Two weeks of consultation in Washington got Andrew Reeder nothing more than a promise that if Franklin Pierce dismissed him from the governorship of Kansas, he would claim Reeder’s shady real estate dealings as the reason. That concession looks perverse to us, but Pierce may have meant well by it. Nineteenth century politics involved corruption at least close to the point of self-parody. That Reeder used his post in an attempt to enrich himself may have painted him as a crooked character, but crooked characters might have enjoyed a brighter future in the Democracy of the 1850s than antislavery men. This spoke to the centrality of the slavery issue at the time, unlike past decades, but also to the deeper nature of the Democracy’s ideological commitments.
The antebellum Democracy upheld, per John Ashworth’s The Republic in Crisis: 1848-1860: states rights on the national level, limited government on the local level, popular control of all government, and resistance to projects of moral reform dictating choices to private individuals. These ideals, and others, did not demand an adherence to slavery. Nor did one necessarily have to read proslavery politics into them, even if the party’s heroes, Jefferson and Jackson, both owned slaves. The simple fact that black people, their lives and freedom, counted for precious little to most white Americans went a long way toward enabling slavery on its own. The Democracy’s ideology never demanded from the national party a full-bore defense of slavery as necessary or good. Attempts to require the national party to sign on to such a platform led, by design on the part of some of its proponents, directly to its split in 1860. If the Democracy had a specific ideological commitment to slavery, it may never have risen as a national party at all. Had it, in some strange world, managed both the proslavery platform and national political success, one struggles to imagine a homely nobody from Illinois taking up residence at the White House in 1861.
But Ashworth draws an important distinction here. While the Democracy did not adopt slavery qua slavery, each of its key ideals served to implicitly protect slavery. The party mainstream might have thought John C. Calhoun a dangerous crank. Those outside the hard core of proslavery southerners certainly chafed over the way in which that powerful, often the most powerful, faction exerted its influence. Despite these complaints, and dissenters of the David Wilmot and Salmon P. Chase stripes aside, the Democracy as a whole functioned as a proslavery institution. Each key point of Democratic ideology had its proslavery consequences, something Ashworth remarks “was no random effect.”
Thus limited government and state’s rights, if strictly adhered to, removed the threat to slavery from Washington and as a consequence from any potentially hostile northern majority that might be formed. The insistence upon individual autonomy in the moral sphere allowed Democrats to demand that individual white males be allowed to decide whether or not they should own black slaves without any legal coercion from government. The Democratic doctrine that all should be left undisturbed by government in the enjoyment of the fruits of their labour was invaluable to slaveholders, since, as we have seen, it ignored the existence of the slave and simultaneously removed from view the inequalities generated by slaveholding.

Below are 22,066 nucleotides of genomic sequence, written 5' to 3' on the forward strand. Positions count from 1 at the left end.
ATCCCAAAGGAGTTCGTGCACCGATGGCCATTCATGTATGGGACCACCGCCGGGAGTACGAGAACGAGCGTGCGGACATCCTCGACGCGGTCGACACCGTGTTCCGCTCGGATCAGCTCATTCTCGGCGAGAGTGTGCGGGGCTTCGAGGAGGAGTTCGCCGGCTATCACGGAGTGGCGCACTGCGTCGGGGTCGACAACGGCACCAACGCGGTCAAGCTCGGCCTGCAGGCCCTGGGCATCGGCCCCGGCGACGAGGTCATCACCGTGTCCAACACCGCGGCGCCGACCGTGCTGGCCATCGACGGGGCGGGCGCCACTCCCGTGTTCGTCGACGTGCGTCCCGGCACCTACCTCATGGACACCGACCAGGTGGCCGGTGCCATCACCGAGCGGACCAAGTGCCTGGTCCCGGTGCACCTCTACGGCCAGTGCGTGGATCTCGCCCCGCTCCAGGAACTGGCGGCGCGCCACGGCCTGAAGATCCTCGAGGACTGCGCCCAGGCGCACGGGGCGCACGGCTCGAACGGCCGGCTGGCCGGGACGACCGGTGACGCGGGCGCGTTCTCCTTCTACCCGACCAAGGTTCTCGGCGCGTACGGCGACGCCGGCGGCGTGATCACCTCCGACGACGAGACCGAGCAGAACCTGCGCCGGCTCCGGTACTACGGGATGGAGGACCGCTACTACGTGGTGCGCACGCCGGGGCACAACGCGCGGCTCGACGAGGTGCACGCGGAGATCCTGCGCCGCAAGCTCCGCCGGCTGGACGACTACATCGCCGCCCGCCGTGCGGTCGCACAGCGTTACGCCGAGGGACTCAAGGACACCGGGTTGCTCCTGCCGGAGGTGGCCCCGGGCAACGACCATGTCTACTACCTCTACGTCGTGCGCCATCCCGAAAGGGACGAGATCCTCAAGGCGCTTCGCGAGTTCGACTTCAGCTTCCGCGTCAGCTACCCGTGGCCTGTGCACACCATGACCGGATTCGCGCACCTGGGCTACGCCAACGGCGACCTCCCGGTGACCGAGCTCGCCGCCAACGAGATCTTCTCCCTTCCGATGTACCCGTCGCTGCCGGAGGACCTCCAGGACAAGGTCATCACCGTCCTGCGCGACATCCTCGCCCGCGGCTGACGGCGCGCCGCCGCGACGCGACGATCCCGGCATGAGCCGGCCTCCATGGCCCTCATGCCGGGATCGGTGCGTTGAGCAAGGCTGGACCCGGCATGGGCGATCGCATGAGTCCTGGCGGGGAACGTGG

One could add that if states’ rights took threat to slavery from Washington off the table, then limited government in the states further removed it from state legislatures. Who then remained to enact emancipation? For some, this remained the purview of the Almighty. They may have genuinely believed it possible that divine intervention would remove slavery, and of course the slaves, but one doesn’t imagine them holding their breath waiting for it.
The result was that the Jeffersonian tradition operated not directly or explicitly to promote slavery but rather to disable antislavery. Slavery was an unrecognised or invisible underpinning, an unacknowledged condition of Jeffersonian and Democratic thought. In consequence, the northerner who had no interest in slavery but who accepted this creed was likely to end by defending southerners’ rights to hold their slaves, unmolested by the federal government and unchallenged by abolitionism. Such at any rate was the situation until the advent of the territorial question in the 1840s.
Even as slavery became the dominant issue, northern democrats often returned to this well. They grew up believing it. They bought into the party that preached it, wagering their futures, their fame, and their fortunes on its tenets. Franklin Pierce did not need the deep ideological underpinnings of the Democracy’s implicit proslavery agenda to refuse Andrew Reeder any help with the Missourians marauding about Kansas, stealing elections and lynching people. But his actions make more sense in light of them. So also do those of many Democrats, from Stephen Douglas on down, trying to navigate the increasing political confusion of the 1850s. Even a person who decided on the moral abhorrence of slavery could, through orthodox reading of the Democracy’s doctrines, adopt a strong position against opposing it in the political realm.